islam a as a great religion while at the same time seeing no contradiction in denouncing, opposing and rallying the nation to fight the we accelerated branch of islam -- perverted branch of islam which attacked us so wantonly on nerve. i wrote at the time and i believe to this day that history will treat you like harry truman, recognizing the depths of your achievement and creating the very infrastructure that will carry us through this war on barbarism. we are already seeing in this today in a kind of backhanded tribute to you as those who so criticized you during those eight years, the very people who did criticize you in those eight years when they came to power, they adopted the very same tools that you bequeathed to them, and that you and your administration had created in a moment of national confusion and danger. just as truman did in his day, providing the infrastructure, the tools and the institutions that carried us through the cold war in those days and will carry us through this war. in this generation. and if i can just repeat what i said to you in private, but i'd lik
was a little boy that changed his life in terms of faith and religion. deeply religious, and yet he was completely devastated by this event. he felt like nothing. he felt like if he could be hunted down like an animal, if he could see his friend getting killed, just, like, he could not understand it, he could not compute it, but the last time i saw him, he was in a relationship. he had a job. the person he's with has several chirp, so he was a step dad, and he seemed, if not happy, in a better place than when i met him. you know, time heals, sometimes. people move on. >> to assume this happens in our places too, so have you found anything? >> you know, one thing that i found while reporting this book, there was so much i didn't know; right? it's, like, anything, you know? writing a book is like getting a ph.d. on something. one thing i found out is that practically not one state has not had a hate crime against latinos, lately, but also his story going -- we have a pretty -- it's in the book. there's a whole chapter on that. we have a pretty dismal history in terms of hate crimes. w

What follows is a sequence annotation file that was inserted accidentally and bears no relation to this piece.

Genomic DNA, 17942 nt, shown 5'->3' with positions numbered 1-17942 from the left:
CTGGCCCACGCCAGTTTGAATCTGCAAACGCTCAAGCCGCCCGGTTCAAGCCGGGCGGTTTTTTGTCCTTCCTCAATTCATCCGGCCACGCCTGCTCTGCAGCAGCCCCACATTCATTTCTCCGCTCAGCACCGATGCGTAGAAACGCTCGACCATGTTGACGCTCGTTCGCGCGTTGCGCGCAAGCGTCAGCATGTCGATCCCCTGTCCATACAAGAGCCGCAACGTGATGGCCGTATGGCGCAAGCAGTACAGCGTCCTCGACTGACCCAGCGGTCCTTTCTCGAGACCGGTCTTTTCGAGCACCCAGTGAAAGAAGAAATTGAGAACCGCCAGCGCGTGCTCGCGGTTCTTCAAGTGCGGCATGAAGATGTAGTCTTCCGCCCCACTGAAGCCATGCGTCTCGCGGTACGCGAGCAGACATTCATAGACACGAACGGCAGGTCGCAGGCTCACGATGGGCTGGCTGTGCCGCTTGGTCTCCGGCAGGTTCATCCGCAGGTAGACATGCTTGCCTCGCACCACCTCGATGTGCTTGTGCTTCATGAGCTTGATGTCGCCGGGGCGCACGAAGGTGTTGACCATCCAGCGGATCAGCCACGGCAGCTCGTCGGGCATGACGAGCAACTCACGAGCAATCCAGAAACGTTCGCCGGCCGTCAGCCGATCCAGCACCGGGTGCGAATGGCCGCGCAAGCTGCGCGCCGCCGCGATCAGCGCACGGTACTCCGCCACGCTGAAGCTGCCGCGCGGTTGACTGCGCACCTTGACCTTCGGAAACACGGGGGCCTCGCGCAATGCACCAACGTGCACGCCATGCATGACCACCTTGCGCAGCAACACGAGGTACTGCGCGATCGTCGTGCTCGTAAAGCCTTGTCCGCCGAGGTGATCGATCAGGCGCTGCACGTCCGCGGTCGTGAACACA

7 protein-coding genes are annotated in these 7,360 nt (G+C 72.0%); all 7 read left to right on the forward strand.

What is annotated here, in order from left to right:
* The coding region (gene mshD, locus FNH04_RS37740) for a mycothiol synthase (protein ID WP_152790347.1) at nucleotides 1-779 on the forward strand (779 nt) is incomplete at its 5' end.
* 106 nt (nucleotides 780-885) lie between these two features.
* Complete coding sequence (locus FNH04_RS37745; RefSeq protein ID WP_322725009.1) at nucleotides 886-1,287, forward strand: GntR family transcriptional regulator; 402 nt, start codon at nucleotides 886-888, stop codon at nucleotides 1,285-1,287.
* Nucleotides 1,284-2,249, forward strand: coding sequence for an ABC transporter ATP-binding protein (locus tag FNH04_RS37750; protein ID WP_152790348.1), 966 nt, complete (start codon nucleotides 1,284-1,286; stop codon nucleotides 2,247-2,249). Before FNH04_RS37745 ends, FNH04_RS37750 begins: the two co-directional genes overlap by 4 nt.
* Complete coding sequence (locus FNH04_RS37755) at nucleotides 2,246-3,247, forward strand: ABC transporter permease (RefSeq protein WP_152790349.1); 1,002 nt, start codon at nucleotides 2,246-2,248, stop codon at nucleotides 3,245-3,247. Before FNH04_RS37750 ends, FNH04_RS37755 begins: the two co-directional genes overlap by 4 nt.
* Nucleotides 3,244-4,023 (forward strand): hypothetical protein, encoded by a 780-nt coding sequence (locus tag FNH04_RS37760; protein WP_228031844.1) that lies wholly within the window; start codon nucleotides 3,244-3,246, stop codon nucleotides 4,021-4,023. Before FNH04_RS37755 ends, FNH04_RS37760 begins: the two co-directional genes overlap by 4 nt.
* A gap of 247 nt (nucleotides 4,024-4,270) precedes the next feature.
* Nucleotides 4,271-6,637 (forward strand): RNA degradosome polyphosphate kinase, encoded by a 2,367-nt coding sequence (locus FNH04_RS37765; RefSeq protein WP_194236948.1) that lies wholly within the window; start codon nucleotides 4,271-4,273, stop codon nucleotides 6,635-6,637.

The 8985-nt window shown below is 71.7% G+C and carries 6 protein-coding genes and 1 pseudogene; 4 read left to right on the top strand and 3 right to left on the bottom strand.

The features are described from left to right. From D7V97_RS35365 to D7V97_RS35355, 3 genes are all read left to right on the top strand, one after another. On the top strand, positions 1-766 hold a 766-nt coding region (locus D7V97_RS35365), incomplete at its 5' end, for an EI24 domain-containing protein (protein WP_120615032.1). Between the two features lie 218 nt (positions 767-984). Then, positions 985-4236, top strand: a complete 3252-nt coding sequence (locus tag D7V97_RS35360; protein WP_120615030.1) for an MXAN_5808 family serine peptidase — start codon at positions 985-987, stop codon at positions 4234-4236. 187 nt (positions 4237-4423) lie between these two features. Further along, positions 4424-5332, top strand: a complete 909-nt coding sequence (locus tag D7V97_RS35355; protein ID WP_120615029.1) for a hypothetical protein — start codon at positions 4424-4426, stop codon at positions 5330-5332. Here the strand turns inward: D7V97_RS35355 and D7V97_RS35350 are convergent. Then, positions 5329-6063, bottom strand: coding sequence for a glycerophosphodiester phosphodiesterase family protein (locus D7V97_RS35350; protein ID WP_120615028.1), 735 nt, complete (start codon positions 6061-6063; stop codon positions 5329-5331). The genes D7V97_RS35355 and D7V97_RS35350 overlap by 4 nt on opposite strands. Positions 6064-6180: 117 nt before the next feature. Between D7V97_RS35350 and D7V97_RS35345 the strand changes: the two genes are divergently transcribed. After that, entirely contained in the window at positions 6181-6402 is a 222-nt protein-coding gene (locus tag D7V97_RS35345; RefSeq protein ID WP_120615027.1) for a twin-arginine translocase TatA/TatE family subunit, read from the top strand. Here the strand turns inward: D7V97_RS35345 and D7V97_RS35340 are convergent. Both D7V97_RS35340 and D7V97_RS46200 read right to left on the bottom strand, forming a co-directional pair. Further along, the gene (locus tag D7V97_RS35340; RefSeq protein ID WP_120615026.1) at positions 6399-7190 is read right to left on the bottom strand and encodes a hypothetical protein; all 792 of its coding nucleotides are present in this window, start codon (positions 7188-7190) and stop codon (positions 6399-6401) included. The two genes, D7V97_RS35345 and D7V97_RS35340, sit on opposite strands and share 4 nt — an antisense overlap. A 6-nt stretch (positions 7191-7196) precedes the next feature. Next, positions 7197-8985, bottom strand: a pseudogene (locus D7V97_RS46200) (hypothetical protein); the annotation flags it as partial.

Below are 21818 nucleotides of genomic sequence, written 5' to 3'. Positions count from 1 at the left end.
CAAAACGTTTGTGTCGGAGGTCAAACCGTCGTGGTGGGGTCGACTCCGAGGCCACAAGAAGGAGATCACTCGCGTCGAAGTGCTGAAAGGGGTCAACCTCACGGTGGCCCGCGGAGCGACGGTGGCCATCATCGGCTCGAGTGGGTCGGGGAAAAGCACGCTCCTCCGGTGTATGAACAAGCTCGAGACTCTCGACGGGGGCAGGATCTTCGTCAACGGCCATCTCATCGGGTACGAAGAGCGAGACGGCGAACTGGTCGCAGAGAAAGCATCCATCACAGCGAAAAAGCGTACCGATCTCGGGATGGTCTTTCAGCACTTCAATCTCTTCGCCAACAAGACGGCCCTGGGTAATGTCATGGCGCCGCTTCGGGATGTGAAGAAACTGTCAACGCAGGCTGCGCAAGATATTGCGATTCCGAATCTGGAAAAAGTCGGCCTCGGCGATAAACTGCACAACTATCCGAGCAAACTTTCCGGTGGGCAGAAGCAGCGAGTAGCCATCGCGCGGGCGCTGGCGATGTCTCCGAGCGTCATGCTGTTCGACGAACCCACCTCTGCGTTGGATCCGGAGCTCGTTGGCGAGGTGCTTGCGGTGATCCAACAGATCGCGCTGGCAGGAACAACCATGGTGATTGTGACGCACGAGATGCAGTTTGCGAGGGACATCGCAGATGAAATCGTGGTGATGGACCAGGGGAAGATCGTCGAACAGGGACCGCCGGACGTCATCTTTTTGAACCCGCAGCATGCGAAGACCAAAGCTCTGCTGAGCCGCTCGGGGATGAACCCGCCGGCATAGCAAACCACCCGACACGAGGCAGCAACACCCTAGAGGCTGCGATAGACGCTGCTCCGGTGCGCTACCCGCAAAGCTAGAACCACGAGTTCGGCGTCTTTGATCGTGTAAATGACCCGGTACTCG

them an opportunity to intrude on religion, and what is to stoop them -- stop them from saying you have to cover abortion. that's why notre dame filed the lawsuit. >> are there students at notre dame that disagree with the lawsuit and think they ought to provide contraception? >> of course. of course. i've engaged other students and they're -- what they're saying is this is a matter of a woman's access to contraceptive coverage. one person engaged me and said contraception costs a lot of money. $200, and workers at notre dame don't make a lot of money so the university should cover it. but what we have to remember is that this isn't about a woman's access to contraception. this is about religious liberty, and notre dame maintaining its integrity. and not being compromised by the federal government. >> i think it's important to realize, when people say they're restricting access. they're not restricting access. they're determining who pays for it. >> exactly. >> i can go to a movie theater -- i have access to go, but i got to buy my own ticket. it's like if i want to see this movie in th